I thank my noble friend and her committee for the work that they have done on this review and more generally. I assure her that I am working very hard with the leader of the House of Commons to have a rigorous approach with our Cabinet colleagues when they bring forward legislation to us.
My Lords, I congratulate the Government on the decision. I have one simple request, as this seems to me a golden opportunity. Can the Government say what they are going to do, using this as a lever, to explain to journalists and commentators the role of this House? It is the supreme ignorance among journalists and commentators—which I agree exists also among the other House, and which I shared before I came here—about our role that led to the kind of ignorant interview that the public heard on Radio 4 this morning. Can we use this as an opportunity to explain to the media, as many of us do with the Peers in Schools programme, the exact role of this House? This seems a golden opportunity for the Government, on an all-party basis, to do something about that.
I thank the noble Lord for his comments, and I entirely agree that we have a lot of work to do to improve the public’s understanding of the excellent and important work of this House. I am very keen to try to play my part in that, but we need Members across the House to do it. I know that the Lord Speaker is also very keen to make sure that we do what we can to help the public understand the important role that we play.
My Lords, there has never been a greater need for the calm deliberation that this House can bring to contentious issues. Will my noble friend accept that the example that we have had from both Front Benches today has been splendid? We all feel, across the parties, that we have a Leader of the House who takes that role seriously and we have a Leader of the Opposition who responded in an entirely constructive manner.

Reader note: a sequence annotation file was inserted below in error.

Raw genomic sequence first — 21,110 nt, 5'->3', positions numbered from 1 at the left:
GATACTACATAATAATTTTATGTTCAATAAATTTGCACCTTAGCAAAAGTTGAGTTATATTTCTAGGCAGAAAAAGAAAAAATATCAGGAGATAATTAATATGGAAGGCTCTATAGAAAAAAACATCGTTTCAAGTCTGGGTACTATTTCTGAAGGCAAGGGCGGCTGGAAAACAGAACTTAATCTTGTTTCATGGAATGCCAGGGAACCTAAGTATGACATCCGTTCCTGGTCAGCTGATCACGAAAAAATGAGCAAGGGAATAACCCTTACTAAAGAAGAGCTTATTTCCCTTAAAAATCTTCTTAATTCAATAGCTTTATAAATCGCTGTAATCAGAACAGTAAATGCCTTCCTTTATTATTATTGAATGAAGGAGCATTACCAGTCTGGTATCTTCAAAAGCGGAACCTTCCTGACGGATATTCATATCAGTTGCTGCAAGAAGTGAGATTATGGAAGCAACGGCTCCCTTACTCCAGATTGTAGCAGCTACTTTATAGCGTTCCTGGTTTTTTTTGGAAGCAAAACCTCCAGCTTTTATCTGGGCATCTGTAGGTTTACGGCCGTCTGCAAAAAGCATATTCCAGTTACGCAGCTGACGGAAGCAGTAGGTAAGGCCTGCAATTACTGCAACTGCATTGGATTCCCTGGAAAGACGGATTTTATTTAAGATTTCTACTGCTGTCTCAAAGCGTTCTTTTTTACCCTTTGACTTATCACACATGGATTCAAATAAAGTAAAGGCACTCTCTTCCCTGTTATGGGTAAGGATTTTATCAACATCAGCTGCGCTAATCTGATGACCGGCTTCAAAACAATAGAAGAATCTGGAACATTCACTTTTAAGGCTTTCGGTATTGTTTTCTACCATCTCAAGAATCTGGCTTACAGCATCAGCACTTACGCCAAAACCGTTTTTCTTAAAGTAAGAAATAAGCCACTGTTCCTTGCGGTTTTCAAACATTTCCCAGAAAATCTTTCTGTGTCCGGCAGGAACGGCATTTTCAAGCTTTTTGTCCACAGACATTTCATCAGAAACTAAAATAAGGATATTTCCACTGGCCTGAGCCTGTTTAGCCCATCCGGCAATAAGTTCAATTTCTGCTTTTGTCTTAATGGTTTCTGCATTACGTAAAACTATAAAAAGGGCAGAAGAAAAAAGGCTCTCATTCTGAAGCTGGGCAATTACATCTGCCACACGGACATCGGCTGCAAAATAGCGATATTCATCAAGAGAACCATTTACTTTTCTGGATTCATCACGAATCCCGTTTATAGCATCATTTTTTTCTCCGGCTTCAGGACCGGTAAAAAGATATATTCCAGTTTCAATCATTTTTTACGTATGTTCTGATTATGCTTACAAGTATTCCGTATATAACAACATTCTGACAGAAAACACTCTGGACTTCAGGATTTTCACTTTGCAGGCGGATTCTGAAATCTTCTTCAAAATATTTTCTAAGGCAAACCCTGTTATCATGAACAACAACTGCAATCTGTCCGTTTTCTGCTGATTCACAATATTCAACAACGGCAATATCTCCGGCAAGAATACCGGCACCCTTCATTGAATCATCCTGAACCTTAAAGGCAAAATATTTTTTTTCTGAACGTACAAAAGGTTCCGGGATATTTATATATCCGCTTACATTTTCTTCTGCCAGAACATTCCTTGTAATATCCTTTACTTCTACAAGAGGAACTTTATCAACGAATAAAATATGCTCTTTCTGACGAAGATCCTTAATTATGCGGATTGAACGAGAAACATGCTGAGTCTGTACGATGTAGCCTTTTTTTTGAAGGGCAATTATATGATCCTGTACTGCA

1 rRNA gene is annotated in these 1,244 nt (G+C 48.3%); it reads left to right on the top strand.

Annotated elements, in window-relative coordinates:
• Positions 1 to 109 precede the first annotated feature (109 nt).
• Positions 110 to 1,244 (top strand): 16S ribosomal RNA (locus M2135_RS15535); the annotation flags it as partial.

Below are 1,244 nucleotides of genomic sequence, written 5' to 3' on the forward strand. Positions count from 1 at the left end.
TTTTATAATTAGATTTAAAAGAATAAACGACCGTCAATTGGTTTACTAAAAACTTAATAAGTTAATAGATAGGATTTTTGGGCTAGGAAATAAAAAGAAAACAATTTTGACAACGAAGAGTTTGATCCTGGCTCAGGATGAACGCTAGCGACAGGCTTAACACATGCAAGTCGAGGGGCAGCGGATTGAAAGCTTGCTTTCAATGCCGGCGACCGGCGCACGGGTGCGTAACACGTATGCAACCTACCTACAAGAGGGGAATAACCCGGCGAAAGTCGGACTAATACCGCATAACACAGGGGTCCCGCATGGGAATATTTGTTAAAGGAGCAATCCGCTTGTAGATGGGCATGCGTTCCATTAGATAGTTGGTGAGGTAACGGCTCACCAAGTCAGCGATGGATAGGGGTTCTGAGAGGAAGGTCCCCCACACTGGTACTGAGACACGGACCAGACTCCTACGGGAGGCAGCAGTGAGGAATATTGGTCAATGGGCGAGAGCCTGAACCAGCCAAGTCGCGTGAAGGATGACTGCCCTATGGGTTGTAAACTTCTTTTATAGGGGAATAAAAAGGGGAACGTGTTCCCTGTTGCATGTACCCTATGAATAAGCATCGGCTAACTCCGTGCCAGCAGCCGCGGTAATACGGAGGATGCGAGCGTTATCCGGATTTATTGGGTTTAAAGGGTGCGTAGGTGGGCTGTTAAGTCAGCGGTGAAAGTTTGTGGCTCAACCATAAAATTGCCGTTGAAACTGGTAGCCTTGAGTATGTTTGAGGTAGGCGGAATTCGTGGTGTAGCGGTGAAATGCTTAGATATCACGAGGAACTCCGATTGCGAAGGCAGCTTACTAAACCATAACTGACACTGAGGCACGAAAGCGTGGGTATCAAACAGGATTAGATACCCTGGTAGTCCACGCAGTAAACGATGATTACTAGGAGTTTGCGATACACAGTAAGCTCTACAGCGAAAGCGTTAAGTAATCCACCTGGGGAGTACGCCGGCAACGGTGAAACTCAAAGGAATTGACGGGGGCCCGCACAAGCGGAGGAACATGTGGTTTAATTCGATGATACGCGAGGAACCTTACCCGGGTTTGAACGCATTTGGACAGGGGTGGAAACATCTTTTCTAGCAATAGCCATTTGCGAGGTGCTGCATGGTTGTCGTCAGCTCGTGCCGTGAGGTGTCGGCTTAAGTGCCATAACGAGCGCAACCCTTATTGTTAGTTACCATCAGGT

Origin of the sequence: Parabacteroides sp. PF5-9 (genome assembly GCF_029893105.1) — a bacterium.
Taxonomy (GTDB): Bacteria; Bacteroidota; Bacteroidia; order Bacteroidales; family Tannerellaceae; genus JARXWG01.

My Lords, I echo the suggestion made by the noble and learned Lord, Lord Wallace, about the amendability of statutory instruments; I have spent the last 30 years arguing for that. In view of the work that will be done pursuant to my noble friend’s report, it would be very helpful if we could look again at the possibility of amending statutory instruments.
I do not think that this debate can conclude without mention of Henry VIII. Repeatedly, some Members—certainly on my Benches—have complained about the overuse of Henry VIII clauses. Can the Government look more carefully at that? It is not only the use of them but the wording used; sometimes one can see the force of having a clause of that kind, but can find it is overdone. There is really a major issue here as to whether this should be properly controlled.
My Lords, can I commend to the Leader of the House the transcripts of recent evidence sessions of the Constitution Committee? They illustrate so clearly that this is not merely a procedural problem for this House; the inability to amend statutory instruments has profound effects on those who have to carry out the law and would rather have it in the form of primary legislation.
My Lords, briefly, I agree with all the rightful praise that the Government have received. I particularly appreciate the comments of my chairman, the noble Lord, Lord Lang, who is chairman of the Constitution Committee—we are very fortunate to have him—that there has been abuse of the procedure for delegated legislation. However, the reason for my standing up is that I think there has been abuse at a more fundamental level. The noble Lord, Lord McNally, observed that the House of Lords should preserve the right to say no, but there are different ways of saying no. One way, in effect, of saying no is not to be allowed to speak, and I feel that the understanding of financial privilege has been incorrect and confused for many years. We had that with many important measures such as that on welfare reform, and I heard the noble Lord across the Chamber—a former Clerk of the House of Commons—taking the same view. The view that we have taken of financial privilege has been very broad and vague, and not in accordance with what Mr Asquith said in passing the Parliament Act 1911. As long as the House of Lords is restricted in a way that I regard as incorrect and unhistorical, we will continue to have problems.